The coiled-tubing (CT) industry has evolved from using smaller pipes with lower-grade materials to bigger pipes and high- strength materials. However, the offshore installations and equipment still need to catch up with increased weight and handling demands. A tapered outer-diameter (TOD) string is one solution that provides the benefits of larger string while keeping size and weight at manageable levels. This paper presents a study and analysis of using a spoolable connector (SC) to join strings of two different outer diameters (ODs).

A TOD string requires an 8- or 10-ft long “transition section” so that the string can pass through specially retrofitted injectors. The transition section is milled, from one diameter size to another, using a cold-working process. This transition section needs to be welded to the two strings and requires a manual butt weld. As an alternative, a transitional spoolable connector is being developed and virtually tested using finite element analysis (FEA), thus eliminating the need for a specially milled, butt-welded transition section.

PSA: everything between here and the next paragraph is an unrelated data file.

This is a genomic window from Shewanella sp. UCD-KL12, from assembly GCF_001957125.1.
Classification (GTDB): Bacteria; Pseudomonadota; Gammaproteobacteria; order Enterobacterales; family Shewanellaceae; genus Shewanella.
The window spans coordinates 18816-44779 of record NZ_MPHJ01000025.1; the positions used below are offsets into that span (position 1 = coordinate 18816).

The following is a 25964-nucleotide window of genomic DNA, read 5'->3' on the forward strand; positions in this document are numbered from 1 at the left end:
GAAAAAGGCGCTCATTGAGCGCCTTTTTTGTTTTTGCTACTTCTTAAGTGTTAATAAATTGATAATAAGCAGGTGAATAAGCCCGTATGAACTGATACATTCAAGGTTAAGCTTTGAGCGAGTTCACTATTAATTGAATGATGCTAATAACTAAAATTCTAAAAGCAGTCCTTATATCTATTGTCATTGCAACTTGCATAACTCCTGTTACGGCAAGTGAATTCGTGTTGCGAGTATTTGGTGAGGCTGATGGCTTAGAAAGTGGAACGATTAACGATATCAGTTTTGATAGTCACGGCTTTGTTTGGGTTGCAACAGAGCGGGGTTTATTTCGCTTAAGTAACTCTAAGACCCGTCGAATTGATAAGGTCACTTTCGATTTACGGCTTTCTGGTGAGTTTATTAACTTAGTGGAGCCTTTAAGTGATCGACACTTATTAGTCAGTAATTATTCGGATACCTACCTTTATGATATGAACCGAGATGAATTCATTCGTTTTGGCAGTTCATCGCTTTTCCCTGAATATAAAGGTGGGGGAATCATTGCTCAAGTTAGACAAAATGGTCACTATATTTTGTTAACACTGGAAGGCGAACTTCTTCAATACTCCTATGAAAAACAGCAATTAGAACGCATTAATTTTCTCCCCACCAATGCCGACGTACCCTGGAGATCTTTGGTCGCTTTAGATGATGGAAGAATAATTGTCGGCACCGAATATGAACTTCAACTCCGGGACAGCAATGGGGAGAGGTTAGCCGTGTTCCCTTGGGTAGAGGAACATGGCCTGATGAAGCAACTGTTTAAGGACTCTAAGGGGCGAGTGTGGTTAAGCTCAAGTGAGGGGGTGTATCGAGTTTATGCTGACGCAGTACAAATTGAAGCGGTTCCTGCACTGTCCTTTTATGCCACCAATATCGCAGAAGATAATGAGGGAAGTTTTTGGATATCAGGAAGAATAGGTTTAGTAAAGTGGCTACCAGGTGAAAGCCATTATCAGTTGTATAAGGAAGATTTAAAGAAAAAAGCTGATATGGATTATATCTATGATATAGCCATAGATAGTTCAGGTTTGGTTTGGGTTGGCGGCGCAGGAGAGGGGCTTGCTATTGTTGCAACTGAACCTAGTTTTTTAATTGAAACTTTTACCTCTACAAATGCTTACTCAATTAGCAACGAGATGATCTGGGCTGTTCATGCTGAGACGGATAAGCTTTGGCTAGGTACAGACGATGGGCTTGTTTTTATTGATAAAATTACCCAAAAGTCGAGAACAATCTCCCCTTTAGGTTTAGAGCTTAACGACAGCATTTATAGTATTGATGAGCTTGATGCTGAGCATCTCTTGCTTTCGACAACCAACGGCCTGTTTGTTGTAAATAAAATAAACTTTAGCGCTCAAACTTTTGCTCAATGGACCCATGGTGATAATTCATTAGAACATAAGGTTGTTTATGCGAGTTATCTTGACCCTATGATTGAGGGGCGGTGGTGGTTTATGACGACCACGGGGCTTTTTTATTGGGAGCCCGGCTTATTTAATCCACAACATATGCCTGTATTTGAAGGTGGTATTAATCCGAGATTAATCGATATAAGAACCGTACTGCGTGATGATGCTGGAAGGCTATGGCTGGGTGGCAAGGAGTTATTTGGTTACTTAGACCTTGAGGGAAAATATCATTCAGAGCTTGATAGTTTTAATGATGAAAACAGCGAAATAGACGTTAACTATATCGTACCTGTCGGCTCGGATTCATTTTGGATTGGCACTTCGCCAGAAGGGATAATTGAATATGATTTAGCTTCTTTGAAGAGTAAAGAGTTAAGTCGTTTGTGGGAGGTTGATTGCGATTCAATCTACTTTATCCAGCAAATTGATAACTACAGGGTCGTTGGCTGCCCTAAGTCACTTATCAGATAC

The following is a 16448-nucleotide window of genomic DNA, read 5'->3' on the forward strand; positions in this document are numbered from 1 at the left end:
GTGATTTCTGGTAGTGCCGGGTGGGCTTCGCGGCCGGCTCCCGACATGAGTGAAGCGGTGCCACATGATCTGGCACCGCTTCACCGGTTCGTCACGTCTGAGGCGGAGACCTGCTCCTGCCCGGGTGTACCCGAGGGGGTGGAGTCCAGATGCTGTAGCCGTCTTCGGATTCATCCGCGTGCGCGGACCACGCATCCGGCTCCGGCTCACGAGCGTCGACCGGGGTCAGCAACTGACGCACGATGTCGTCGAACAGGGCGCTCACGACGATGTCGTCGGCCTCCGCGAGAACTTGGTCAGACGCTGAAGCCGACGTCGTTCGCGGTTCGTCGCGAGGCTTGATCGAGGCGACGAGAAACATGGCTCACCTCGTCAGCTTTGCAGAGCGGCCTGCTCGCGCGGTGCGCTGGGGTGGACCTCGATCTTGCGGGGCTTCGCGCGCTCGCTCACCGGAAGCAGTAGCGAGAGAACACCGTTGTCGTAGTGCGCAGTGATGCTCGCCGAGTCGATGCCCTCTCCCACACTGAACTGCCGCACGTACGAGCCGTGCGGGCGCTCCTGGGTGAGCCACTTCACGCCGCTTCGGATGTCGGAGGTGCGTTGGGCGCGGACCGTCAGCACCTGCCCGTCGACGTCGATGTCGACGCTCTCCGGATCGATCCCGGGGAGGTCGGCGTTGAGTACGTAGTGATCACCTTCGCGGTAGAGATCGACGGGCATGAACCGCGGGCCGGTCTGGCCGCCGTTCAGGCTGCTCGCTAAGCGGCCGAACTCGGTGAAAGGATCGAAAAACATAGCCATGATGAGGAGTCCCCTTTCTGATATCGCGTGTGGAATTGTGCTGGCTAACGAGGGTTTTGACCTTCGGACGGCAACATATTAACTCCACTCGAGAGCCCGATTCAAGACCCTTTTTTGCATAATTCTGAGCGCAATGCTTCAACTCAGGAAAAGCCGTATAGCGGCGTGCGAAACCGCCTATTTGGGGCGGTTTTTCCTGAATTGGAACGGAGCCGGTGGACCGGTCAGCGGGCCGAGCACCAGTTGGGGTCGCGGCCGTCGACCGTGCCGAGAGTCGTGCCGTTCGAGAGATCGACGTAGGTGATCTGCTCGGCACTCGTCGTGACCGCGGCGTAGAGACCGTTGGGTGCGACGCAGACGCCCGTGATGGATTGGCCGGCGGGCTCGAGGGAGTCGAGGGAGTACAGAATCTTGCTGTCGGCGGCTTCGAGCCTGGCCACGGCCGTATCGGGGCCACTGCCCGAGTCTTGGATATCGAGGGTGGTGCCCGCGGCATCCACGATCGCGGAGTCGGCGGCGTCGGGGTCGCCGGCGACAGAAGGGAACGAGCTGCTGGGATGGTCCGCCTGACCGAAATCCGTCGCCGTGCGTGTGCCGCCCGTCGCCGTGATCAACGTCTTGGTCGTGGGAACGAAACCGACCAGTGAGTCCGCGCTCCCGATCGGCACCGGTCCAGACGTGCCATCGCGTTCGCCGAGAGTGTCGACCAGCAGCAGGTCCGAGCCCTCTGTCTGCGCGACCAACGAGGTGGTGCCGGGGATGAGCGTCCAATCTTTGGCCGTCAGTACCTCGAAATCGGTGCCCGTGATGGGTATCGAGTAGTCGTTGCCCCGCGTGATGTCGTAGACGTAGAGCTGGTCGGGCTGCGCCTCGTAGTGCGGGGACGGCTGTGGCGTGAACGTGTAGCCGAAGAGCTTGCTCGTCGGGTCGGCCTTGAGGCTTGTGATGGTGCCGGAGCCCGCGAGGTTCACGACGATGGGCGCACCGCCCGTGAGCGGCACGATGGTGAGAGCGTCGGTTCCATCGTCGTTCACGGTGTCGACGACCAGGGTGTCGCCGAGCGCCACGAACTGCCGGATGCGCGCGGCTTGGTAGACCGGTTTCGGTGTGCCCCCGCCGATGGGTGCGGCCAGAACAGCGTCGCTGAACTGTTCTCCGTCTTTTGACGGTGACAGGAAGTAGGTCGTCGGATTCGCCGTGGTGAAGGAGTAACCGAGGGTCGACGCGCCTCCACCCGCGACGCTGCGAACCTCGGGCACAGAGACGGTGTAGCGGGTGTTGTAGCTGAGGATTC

One challenge with TOD-connection systems is that they tend to fail at the butt-weld between transition and core end of string. A 10-ft long SC was designed to transfer this high-strain area away from the transition where it would be less detrimental to fatigue life. SCs for regular pipes have been designed and tested in variety of sizes from 1.5- to 2.875-in. OD CT. The test data provided a base to compare the performance of this new transitional connector. Results from a 2- to 1.75-in. tapered OD string are presented. One complete bending event of a 20-ft long assembly was simulated on a drum using FEA, and results were compared with actual and virtual test data from pipe with SC and a TOD string with transition section.

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